Calibrating the legs isn’t possible via the Blocks editor (that we can see). But they can be calibrated using the remote app, well sort of. Under “Enhanced options” we can set the gyroscope status and use that to “right” the robot according to the terrain it is on. This helps RC controllers to keep the robot dog upright according to the limitations of the servos for each leg. 

Absolute precise control is possible using the Python module and it is best used when starting up the robot. The Python module’s calibration function will return the robot to the default position, legs folded and the robot laying on the ground. From there the user can either follow a pre-scripted sequence, or write their own Python code to control the robot. We looked around the documentation pages for more calibration options but sadly found many pages were not created (404 errors). Still this is far superior to the situation with the Petoi Bittle robot dog where we had to do a lot of manual leg calibration and had to repeat the process many times.

The Dog With Two Brains

Inside of the robot dog there are two brains. The face of the dog contains the Raspberry Pi Compute Module 4 and a breakout board which provides a camera, microphone and sensors used to keep our robot dog upright. The other brain lies deep in the chassis and is an ESP32, solely there to control the many servo motors.

The ESP32 is no stranger to being a co-processor. Arduino’s latest board, the Uno R4 WiFi also features this chip, a chip that is an incredible microcontroller in its own right. The CM4 and the ESP32 communicate using a serial connection, a four pin cable that runs from the face into the body of the robot. This connection does mean that there is a small delay when we start our code as the serial connection is made.

Who is Elecfreaks CM4 XGO Robot Kit for?

At $749 this is a big investment and probably prices a few people out, but let's put this kit into context. For the price we get a quadruped robot with a similar form factor to Boston Dynamics’ robot dog. So our small dog comes with a smaller price tag than the big dog! We can see the robot kit being a big hit in education but not so much in the home.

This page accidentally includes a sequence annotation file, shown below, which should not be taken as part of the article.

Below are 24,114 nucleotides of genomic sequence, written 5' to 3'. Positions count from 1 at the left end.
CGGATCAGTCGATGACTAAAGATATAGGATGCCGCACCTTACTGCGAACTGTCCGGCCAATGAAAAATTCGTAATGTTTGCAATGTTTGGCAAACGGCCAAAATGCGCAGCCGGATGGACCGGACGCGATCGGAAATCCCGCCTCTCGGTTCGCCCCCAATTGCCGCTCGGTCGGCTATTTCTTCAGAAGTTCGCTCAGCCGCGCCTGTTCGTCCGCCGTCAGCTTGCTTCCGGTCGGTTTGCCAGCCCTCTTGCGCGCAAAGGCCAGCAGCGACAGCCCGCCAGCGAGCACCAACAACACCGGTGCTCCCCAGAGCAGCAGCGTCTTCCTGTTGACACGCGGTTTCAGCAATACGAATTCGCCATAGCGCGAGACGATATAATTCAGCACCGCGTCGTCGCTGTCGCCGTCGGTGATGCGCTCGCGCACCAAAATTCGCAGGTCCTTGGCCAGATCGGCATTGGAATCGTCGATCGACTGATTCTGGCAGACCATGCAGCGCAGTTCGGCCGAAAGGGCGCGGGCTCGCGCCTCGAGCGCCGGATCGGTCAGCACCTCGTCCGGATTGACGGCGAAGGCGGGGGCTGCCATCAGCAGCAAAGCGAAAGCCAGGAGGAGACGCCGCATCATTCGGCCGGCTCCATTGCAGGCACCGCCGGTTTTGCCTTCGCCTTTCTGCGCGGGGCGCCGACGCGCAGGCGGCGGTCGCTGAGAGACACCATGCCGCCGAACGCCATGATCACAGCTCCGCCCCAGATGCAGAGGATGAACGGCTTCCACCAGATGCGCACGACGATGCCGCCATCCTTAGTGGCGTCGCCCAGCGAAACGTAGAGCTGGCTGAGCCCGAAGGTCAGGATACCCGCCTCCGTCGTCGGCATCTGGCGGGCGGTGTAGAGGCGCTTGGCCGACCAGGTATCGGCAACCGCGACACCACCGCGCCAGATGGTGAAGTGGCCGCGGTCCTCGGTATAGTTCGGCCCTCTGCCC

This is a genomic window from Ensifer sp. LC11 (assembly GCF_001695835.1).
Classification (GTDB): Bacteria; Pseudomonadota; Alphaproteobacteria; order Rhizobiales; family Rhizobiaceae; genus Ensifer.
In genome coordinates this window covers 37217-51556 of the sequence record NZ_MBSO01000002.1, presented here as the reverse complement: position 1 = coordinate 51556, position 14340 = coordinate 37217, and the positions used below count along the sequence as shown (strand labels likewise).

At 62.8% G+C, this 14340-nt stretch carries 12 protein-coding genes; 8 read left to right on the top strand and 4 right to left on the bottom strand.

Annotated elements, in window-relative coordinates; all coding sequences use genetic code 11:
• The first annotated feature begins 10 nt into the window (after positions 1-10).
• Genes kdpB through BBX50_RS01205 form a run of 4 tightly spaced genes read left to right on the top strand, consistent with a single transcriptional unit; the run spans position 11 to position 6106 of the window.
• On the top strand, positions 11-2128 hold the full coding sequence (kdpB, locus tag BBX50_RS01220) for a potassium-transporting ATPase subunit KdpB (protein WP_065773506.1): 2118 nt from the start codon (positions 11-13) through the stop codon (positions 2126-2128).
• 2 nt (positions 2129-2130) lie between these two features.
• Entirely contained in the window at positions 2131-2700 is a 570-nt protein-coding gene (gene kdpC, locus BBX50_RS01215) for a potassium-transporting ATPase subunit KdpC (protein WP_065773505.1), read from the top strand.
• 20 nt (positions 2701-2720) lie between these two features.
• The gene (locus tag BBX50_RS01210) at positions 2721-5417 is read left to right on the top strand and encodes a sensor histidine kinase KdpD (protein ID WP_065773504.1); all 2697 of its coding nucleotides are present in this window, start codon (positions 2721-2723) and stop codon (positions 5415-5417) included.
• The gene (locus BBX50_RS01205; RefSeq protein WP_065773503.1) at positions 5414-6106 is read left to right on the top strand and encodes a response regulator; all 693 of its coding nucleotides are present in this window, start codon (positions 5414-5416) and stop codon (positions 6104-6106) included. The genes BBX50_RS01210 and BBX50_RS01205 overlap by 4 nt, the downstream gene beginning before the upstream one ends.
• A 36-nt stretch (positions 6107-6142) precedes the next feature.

Could this be your faithful robot dog telepresence unit? Well sure it could, but Elecfreaks doesn’t directly support this out of the box. The challenges faced in this endeavor are that we need to stream live video and audio from the dog. This is possible using the Picamea Python library, and performance is decent.

Don’t expect crystal clear video as you move around the office. We’ve used streaming video from a Raspberry Pi 4 in a project and sometimes the video can corrupt (think cable TV levels of image distortion) but it generally corrects itself. Audio pickup via the microphone is also possible, but that would require another Python module to handle audio. The XGO Python module has a function for audio playback, which we used to make the robot dog dance to Britney Spears.

The biggest obstacle to using it as telepresence unit would be controlling the robot while all of this is happening. Face tracking would handle locating the person that you wish to speak to, but navigating the world would be slow and require some form of manual control. It is possible, you could make an Anvil app which remotely interacts with the robot dog, but the effort versus reward would be imbalanced. Lastly, the strain of streaming, tracking, audio, walking would be immense on the battery. How long would it last before you need a recharge?

Bottom Line

(Image credit: Tom's Hardware)

You’ll need deep pockets to purchase Elecfreaks CM4 XGO Robot Kit, but for the money you get a lot of great hardware in an incredibly well made package. The software is decent, but falls below the quality of the hardware. That said, the software is relatively easy to use, both the Python and block coding.

We're not especially keen on the Mozilla Firefox only browser restriction. Sure we can install another browser, they are free after all. But it is another barrier to entry, and may be troublesome for educators with locked down equipment.

Les Pounder

Les Pounder is an associate editor at Tom's Hardware. He is a creative technologist and for seven years has created projects to educate and inspire minds both young and old. He has worked with the Raspberry Pi Foundation to write and deliver their teacher training program "Picademy".